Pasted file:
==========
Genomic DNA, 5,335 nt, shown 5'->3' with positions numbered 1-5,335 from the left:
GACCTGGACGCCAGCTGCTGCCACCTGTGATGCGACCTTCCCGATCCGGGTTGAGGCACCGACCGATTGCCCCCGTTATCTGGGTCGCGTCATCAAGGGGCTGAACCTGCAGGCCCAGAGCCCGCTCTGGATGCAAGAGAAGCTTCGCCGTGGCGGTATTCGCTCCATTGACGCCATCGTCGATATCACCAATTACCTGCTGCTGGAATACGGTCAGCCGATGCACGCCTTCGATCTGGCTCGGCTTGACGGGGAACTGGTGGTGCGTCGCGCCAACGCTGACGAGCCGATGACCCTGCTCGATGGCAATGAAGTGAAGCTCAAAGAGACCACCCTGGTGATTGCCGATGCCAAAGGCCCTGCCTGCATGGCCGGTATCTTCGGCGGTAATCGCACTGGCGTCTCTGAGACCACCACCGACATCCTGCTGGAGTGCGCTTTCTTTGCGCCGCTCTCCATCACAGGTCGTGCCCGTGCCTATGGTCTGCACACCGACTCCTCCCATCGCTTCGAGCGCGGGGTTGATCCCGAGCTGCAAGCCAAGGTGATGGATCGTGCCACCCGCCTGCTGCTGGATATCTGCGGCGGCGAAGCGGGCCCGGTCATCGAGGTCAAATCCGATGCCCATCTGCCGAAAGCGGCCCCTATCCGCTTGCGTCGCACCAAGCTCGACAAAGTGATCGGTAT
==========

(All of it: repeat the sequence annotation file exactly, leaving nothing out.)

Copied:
Genomic DNA, 5,335 nt, shown 5'->3' with positions numbered 1-5,335 from the left:
GACCTGGACGCCAGCTGCTGCCACCTGTGATGCGACCTTCCCGATCCGGGTTGAGGCACCGACCGATTGCCCCCGTTATCTGGGTCGCGTCATCAAGGGGCTGAACCTGCAGGCCCAGAGCCCGCTCTGGATGCAAGAGAAGCTTCGCCGTGGCGGTATTCGCTCCATTGACGCCATCGTCGATATCACCAATTACCTGCTGCTGGAATACGGTCAGCCGATGCACGCCTTCGATCTGGCTCGGCTTGACGGGGAACTGGTGGTGCGTCGCGCCAACGCTGACGAGCCGATGACCCTGCTCGATGGCAATGAAGTGAAGCTCAAAGAGACCACCCTGGTGATTGCCGATGCCAAAGGCCCTGCCTGCATGGCCGGTATCTTCGGCGGTAATCGCACTGGCGTCTCTGAGACCACCACCGACATCCTGCTGGAGTGCGCTTTCTTTGCGCCGCTCTCCATCACAGGTCGTGCCCGTGCCTATGGTCTGCACACCGACTCCTCCCATCGCTTCGAGCGCGGGGTTGATCCCGAGCTGCAAGCCAAGGTGATGGATCGTGCCACCCGCCTGCTGCTGGATATCTGCGGCGGCGAAGCGGGCCCGGTCATCGAGGTCAAATCCGATGCCCATCTGCCGAAAGCGGCCCCTATCCGCTTGCGTCGCACCAAGCTCGACAAAGTGATCGGTAT